Asynchronous JavaScript: Callbacks and promises explained

While callbacks work fine for handling asynchronous code, promises are cleaner and more flexible

Asynchronous JavaScript: Callbacks and promises explained
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Dealing with asynchronous code, meaning code that doesn’t execute immediately like web requests or timers, can be tricky. JavaScript gives us two ways out of the box to handle asynchronous behavior: callbacks and promises.

Callbacks were the only natively supported way for dealing with async code until 2016, when the Promise object was introduced to the language. However, JavaScript developers had been implementing similar functionality on their own years before promises arrived on the scene. Let’s take a look at some of the differences between callbacks and promises, and see how we deal with coordinating multiple promises.

Asynchronous functions that use callbacks take a function as a parameter, which will be called once the work completes. If you’ve used something like setTimeout in the browser, you’ve used callbacks.

// You can define your callback separately...
let myCallback = () => {
  console.log('Called!');
};
setTimeout(myCallback, 3000);
// … but it’s also common to see callbacks defined inline
setTimeout(() => {
  console.log('Called!');
}, 3000);

Usually the function that takes a callback takes it as its last argument. This is not the case above, so let’s pretend there’s a new function called wait that is just like setTimeout but takes the first two arguments in opposite order:

// We’d use our new function like this:
waitCallback(3000, () => {
  console.log('Called!');
});

Nested callbacks and the pyramid of doom

Callbacks work fine for handling asynchronous code, but they get tricky when you start having to coordinate multiple asynchronous functions. For example, if we wanted to wait two seconds and log something, then wait three seconds and log something else, then wait four seconds and log something else, our syntax becomes deeply nested.

// We’d use our new function like this:
waitCallback(2000, () => {
  console.log('First Callback!');
  waitCallback(3000, () => {
    console.log('Second Callback!');
    waitCallback(4000, () => {
      console.log('Third Callback!');
    });
  });
});

This may seem like a trivial example (and it is), but it’s not uncommon to make several web requests in a row based on the return results of a previous request. If your AJAX library uses callbacks, you’ll see the structure above play out. In examples that are more deeply nested, you’ll see what is referred to as the pyramid of doom, which gets its name from the pyramid shape made in the indented whitespace at the beginning of the lines.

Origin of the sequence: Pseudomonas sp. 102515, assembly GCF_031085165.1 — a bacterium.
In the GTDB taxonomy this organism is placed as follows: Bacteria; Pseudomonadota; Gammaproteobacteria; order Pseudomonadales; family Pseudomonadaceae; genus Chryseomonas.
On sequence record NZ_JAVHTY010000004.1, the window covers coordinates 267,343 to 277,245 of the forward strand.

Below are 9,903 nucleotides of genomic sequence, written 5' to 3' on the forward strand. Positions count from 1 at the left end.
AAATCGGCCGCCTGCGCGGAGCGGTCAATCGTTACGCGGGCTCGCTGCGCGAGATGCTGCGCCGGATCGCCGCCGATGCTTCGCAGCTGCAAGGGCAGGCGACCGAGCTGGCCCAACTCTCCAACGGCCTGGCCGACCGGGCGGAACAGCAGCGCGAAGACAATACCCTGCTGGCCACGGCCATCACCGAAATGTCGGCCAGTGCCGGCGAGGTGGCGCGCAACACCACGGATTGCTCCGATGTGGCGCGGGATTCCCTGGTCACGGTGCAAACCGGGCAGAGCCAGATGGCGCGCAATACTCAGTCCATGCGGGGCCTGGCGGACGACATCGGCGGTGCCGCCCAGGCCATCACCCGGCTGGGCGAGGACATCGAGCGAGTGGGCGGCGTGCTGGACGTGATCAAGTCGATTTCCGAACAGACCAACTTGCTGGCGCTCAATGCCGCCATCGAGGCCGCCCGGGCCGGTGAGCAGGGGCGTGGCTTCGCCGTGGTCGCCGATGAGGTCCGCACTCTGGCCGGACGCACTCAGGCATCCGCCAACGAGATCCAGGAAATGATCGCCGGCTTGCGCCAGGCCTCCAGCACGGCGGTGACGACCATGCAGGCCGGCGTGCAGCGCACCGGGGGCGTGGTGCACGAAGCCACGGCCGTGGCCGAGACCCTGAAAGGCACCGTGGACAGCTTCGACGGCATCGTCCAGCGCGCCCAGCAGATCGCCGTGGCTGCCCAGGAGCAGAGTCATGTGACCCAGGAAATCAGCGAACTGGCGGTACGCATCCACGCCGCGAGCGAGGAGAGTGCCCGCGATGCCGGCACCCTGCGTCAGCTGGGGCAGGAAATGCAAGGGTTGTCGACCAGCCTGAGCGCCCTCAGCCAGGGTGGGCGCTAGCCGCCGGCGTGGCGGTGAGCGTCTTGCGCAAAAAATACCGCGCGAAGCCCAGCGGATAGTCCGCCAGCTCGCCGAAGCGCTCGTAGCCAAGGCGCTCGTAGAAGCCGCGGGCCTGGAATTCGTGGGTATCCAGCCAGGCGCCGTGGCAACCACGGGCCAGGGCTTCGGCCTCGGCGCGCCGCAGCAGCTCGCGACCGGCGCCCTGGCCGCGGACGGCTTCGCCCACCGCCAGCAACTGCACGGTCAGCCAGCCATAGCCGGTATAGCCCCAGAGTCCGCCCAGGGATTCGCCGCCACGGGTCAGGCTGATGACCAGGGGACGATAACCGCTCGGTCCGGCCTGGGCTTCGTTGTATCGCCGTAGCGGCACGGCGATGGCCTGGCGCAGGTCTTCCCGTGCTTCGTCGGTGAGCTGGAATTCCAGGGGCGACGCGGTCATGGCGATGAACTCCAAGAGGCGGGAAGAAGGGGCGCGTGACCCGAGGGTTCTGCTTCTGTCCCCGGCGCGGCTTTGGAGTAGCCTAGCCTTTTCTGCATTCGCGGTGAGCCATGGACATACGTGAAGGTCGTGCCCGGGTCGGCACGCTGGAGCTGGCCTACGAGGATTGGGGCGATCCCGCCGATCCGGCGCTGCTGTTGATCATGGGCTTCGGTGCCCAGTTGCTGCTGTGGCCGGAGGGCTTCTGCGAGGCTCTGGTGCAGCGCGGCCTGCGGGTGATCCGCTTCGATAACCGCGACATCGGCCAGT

As you can see, our code gets structurally mangled and harder to read when dealing with asynchronous functions that need to happen sequentially. But it gets even trickier. Imagine if we wanted to initiate three or four web requests and perform some task only after all of them have returned. I encourage you to try to do it if you haven’t run across the challenge before.

Easier async with promises

Promises provide a more flexible API for dealing with asynchronous tasks. It requires the function be written such that it returns a Promise object, which has some standard features for handling subsequent behavior and coordinating multiple promises. If our waitCallback function was Promise-based, it would only take one argument, which is the milliseconds to wait. Any subsequent functionality would be chained off the promise. Our first example would look like this:

let myHandler = () => {
  console.log(‘Called!’);
};
waitPromise(3000).then(myHandler);

In the example above, waitPromise(3000) returns a Promise object that has some methods for us to use, such as then. If we wanted to execute several asynchronous functions one after another, we could avoid the pyramid of doom by using promises. That code, rewritten to support our new promise, would look like this:

// No matter how many sequential async tasks we have, we never make the pyramid.
waitPromise(2000)
  .then(() => {
    console.log('First Callback!');
    return waitPromise(3000);
  })
  .then(() => {
    console.log('Second Callback!');
    return waitPromise(4000);
  })
  .then(() => {
    console.log('Second Callback!');
    return waitPromise(4000);
  });

Better yet, if we need to coordinate asynchronous tasks that support Promises, we could use all, which is a static method on the Promise object that takes several promises and combines them into one. That would look like:

Promise.all([
  waitPromise(2000),
  waitPromise(3000),
  waitPromise(4000)
]).then(() => console.log('Everything is done!'));

Next week, we’ll dig further into how promises work and how to use them idiomatically. If you’re just learning JavaScript or you’re interested in testing your knowledge, try to waitCallback or try to accomplish the equivalent of Promise.all with callbacks.

As always, reach out to me on Twitter with any comments or questions.

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